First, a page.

DC Wrap

Welcome to our weekly DC Wrap, where we write about Wisconsin’s congressional delegation. Sign up here to receive the newsletter directly: https://forms.gle/YLYZtJWHPSt24HhZ7

Quotes of the week

“It’s time for us in Congress to go back to work. I can think of no more essential business than us trying to help our constituents in this time of crisis.”
-U.S. Rep. Mike Gallagher on Fox News discussing Congress’s current recess.

“Here’s the reality, the state has received almost nothing from FEMA. The bottom line is we can’t reopen Wisconsin until we get our testing capacity up.”
-U.S. Rep. Mark Pocan on FEMA’s response to requests from the Wisconsin government for additional PPE.


This week’s news

— The House is scheduled today to take up a Senate-passed measure to provide over $480 billion in additional coronavirus relief, with over $310 billion going toward the Paycheck Protection Program.

The bill passed by voice vote in the Senate after the $350 million initially allotted for the PPP  ran out in just two weeks. 

Lawmakers have been grappling with how to best replenish the small-business loan program. Republicans, led by Senate Majority Leader Mitch McConnell, have pushed for a measure targeted specifically toward providing PPP funding. But Dems countered with a package featuring more dollars for healthcare providers and state and local governments.

The deal that ultimately passed the Senate includes additional funding for hospitals and testing Dems fought for but doesn’t provide more funding for states and cities struggling financially during the crisis.

In an interview with Fox News on Wednesday, U.S. Rep. Mike Gallagher said the rate which the Small Business Administration had distributed money through the PPP was unprecedented. 

“We have gone through 14 years worth of SBA loans in just 14 days just to give a sense of the need that’s out there for our small business,” the Green Bay Republican said.

Still, he called for “substantive improvements” to the program, including disincentives for healthy businesses to apply.

Meanwhile, U.S. Sen. Ron Johnson proposed limiting loan forgiveness for certain businesses that accessed the Paycheck Protection Program.

Speaking on a Wisconsin Manufacturers and Commerce webinar, the Oshkosh Republican noted the economic fallout of the coronavirus pandemic is hitting small businesses harder. Many of these companies weren’t able to access the PPP loans after the $349 billion fund quickly ran out. 

In an attempt at “rectifying some of the problems” with that program, he’s calling for “limiting forgiveness for businesses that accessed those loans, that really should not have accessed them.” 

“They are not hurt financially; they’re probably making as much if not more money next year,” he said. “They shouldn’t have those loans automatically forgiven … the assumption is almost all of that will be forgiven. And it really shouldn’t be.”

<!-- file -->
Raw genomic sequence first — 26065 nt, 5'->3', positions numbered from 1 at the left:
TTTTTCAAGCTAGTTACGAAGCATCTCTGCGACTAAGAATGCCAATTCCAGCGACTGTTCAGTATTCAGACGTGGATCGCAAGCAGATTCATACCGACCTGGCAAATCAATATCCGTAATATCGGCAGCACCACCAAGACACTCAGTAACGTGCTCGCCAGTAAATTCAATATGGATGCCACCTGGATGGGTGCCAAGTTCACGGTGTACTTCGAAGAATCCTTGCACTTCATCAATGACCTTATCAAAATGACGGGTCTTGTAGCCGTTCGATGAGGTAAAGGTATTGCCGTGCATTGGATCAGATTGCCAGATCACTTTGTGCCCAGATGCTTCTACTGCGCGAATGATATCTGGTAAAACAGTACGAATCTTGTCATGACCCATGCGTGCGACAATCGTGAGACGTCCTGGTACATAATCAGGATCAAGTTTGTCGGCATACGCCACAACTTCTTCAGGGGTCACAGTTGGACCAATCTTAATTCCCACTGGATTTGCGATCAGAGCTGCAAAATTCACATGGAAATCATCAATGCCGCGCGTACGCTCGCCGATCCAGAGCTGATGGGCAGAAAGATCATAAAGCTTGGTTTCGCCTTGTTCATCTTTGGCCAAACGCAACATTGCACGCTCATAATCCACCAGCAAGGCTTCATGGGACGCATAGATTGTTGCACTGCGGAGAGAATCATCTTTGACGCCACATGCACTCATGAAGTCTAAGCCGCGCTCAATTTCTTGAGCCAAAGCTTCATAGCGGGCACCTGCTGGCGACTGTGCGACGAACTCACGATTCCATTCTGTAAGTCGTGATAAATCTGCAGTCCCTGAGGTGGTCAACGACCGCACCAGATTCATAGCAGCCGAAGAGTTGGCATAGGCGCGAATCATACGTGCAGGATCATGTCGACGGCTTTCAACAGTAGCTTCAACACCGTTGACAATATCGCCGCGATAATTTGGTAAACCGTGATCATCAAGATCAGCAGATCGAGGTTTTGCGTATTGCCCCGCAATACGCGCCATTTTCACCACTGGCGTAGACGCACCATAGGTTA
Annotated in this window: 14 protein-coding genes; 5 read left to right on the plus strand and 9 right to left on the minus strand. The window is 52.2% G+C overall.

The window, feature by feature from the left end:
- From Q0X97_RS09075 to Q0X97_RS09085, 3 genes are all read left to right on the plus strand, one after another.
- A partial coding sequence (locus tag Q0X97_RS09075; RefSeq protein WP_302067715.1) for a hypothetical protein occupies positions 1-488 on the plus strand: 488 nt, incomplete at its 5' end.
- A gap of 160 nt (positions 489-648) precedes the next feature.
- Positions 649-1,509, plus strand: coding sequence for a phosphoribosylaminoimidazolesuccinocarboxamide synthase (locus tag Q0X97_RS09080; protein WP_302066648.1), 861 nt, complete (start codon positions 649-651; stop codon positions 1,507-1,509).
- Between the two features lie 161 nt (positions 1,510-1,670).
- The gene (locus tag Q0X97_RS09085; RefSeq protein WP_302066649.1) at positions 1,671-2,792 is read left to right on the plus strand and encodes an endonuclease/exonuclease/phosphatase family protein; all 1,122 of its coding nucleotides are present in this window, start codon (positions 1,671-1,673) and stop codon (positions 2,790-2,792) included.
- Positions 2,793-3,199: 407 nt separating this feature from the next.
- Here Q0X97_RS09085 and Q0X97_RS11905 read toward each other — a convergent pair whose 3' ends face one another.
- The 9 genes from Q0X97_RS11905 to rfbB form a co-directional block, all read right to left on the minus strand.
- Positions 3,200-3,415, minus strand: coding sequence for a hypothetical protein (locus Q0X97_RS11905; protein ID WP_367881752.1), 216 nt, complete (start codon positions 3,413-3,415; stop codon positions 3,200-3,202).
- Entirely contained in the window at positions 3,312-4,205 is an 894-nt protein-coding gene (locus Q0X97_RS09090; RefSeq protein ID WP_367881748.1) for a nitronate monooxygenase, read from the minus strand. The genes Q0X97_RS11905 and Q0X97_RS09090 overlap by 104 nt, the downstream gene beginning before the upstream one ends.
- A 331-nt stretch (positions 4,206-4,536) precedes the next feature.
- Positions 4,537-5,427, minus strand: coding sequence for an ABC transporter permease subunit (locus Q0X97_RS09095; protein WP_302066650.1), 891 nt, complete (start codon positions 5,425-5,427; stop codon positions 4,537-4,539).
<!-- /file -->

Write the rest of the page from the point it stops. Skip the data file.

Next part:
See Gallagher’s interview here.


— Vice President Mike Pence praised employees at a General Electric plant in Madison for their work to produce ventilators, saying their efforts were saving lives.

Pence on Tuesday toured the facility and then did a roundtable with Health and Human Services Secretary Alex Azar and GE employees. He told them President Trump sent him to thank company employees for their efforts.

“Frankly, I felt more than a little emotional looking at a lot of the members of the team here,” Pence said. “It’s a privilege for me to be able to be here just to say thank you for all you are doing.”

HHS announced a $336 million contract with GE to produce 50,000 ventilators by July 13 under the Defense Production Act.

Plant employees are represented by the International Association of Machinists union Local 1406, which quickly ratified a new deal last month to help ramp up production of the ventilators. The union’s existing contract at the time wasn’t set to expire until June.

During his tour of the plant, Pence spoke to a series of plant employees, praising them for their efforts. He also accepted a blue T-shirt that read “Union machinists save lives.”

On a conference call organized by the state Dem Party, U.S. Rep. Mark Pocan said he was outraged by the visit.

“While it’s great we have local companies stepping up… the bottom line is the federal government’s response has been pathetic,” the Town of Vermont Dem said.

Pocan ripped FEMA, saying it has “completely fallen apart” and its response to the state’s needs has been “nonexistent.” He highlighted a sheet showing requests from the Evers administration for supplies had largely gone unfulfilled and said the agency in some cases had sent only a handful of items when thousands had been requested.

“The question for Vice President Pence today is: where the hell is the federal response for places like Wisconsin?” Pocan said.


— Former GOP U.S. Rep. Sean Duffy’s campaign account took a six-figure hit in the first quarter as its investments went south amid the COVID-19 drop the market took.

The Wausau Republican’s latest filing with the FEC shows a loss of $203,389 from an Edwards Jones account.

Duffy, who resigned from Congress in September, still listed nearly $1.7 million in the account at the end of March.

He listed $37,396 in expenses during the period, including $5,550 in returned contributions to three groups. Duffy also donated $5,000 to a victory fund run by Kevin McCarthy, R-Calif., as well as $2,000 to GOP state Sen. Tom Tiffany, who the former lawmaker has endorsed in the May 12 special election for his old seat.

The rest of Duffy’s expenses include staff and travel, including a $644 expense in January stay at the Trump International Hotel in Washington, D.C., 

Since leaving Congress, Duffy has signed a contract as a contributor with CNN and registered to lobby the U.S. Capitol.

See the report.


— Dems in the Wisconsin congressional delegation have all endorsed Joe Biden for president since Bernie Sanders suspended his campaign shortly after the Wisconsin primary.